Intensive negotiations on the future of Kabul Airport continue after the departure of US forces

Who will ultimately run the Kabul airport after US forces leave? That question, vital for Afghanistan’s new Taliban rulers, but also Western nations still waiting to evacuate all eligible ones, is the subject of intense and complex conversations.

Next week, on September 1, Hamid Karzai International Airport will be under the control of hardline Islamists, who as early as Friday claimed to have moved to certain areas on the military side of the facility.

“We depart before August 31. On that date, we are delivering, essentially giving the airport back to the Afghan people,” State Department spokesman Ned Price said on Friday, cutting off speculation about the possibility of it falling into the market. international. hands.

However, the Afghan government collapsed in the face of the Taliban advance into Kabul, and now once-insurgents are in power but have yet to form a government.

“Managing an airport is not a simple business,” Price said. “I think it is probably not reasonable to expect normal airport operations on September 1.”

The idea that the airport could be closed temporarily was raised on Wednesday by its boss, Secretary of State Antony Blinken.

He said there have been “very active efforts” by countries in the region to see if they can help keep it open “or, as necessary, reopen it if it closes for some time.”

Blinken insisted that the fate of the airport was important to the Taliban, who did not want to find themselves at the helm of a pariah regime again, as they did between 1996 and 2001.

Islamists especially hope that humanitarian aid will flow rapidly into the country.

Paper for Ankara?

But the airport is also important for Western countries that want to be able to get their citizens out of Afghanistan, as well as for thousands of Afghan allies who cannot be evacuated on the US-led airlift before August 31.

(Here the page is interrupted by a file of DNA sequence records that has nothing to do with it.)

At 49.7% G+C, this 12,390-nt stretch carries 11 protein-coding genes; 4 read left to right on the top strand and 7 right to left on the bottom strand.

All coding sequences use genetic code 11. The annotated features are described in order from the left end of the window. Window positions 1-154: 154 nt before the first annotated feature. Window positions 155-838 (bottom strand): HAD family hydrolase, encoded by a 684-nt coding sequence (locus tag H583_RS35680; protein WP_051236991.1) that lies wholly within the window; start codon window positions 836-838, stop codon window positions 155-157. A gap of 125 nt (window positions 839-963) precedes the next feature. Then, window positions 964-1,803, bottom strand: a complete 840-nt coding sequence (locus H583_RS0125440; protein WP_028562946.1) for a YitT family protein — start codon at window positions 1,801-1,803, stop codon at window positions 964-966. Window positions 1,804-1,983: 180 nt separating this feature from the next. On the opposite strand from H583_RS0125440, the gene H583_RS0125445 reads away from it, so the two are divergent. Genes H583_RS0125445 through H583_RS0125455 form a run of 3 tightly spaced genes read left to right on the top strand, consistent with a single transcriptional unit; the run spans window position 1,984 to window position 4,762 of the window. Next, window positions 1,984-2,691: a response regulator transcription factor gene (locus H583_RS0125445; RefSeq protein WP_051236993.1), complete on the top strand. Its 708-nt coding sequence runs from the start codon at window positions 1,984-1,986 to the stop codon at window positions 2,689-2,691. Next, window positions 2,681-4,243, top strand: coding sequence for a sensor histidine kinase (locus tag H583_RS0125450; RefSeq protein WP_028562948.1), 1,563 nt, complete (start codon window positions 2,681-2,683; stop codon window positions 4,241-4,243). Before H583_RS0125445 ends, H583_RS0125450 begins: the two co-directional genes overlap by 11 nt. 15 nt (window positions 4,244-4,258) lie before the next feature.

Until now, NATO has played a key role: the alliance’s civilian personnel have been in charge of air traffic control, fuel supply and communications, while military contingents from Turkey, the United States, Great Britain and Azerbaijan have been in charge. of security.

With the total withdrawal of international forces rapidly approaching, it was long thought that perhaps Turkey would seize the breach, retaining responsibility for securing the airport perimeter.

The hope was that the Taliban would accept the presence of a small force from Turkey, a primarily Muslim nation that is also part of NATO.

But once they took power, the Taliban have repeatedly said that they will not accept any foreign military presence in Afghanistan after August 31, and Turkish soldiers have started to withdraw.

However, negotiations have continued on the diplomatic front.

After the first talks on Friday between Turkish officials and the Taliban in Kabul, Turkish President Recep Tayyip Erdogan revealed that the Taliban now want to oversee security at the airport, while offering Ankara the option to manage its logistics.

“We will make a decision once calm prevails,” Erdogan said, saying Thursday’s suicide attack outside the airport demonstrated how complex the mission was.

Beyond Turkey, discussions about the future of the airport have included Qatar and private operators, while the United States has said it is acting as a facilitator.

But the question of who takes over the airport is a delicate one: Beyond security concerns, the airport is in disrepair, US officials say, adding that other than the US Army, there are few entities. in the world capable of taking over. of her from one day to the next.

US and Western air traffic experts have just completed an assessment of the airport in an attempt to determine whether commercial flights could resume quickly, Price said on Friday.

Other officials are more blunt: There will not be many airlines that will agree to fly to Kabul as long as the Taliban cannot offer real guarantees of safety and that the infrastructure is in good working order.


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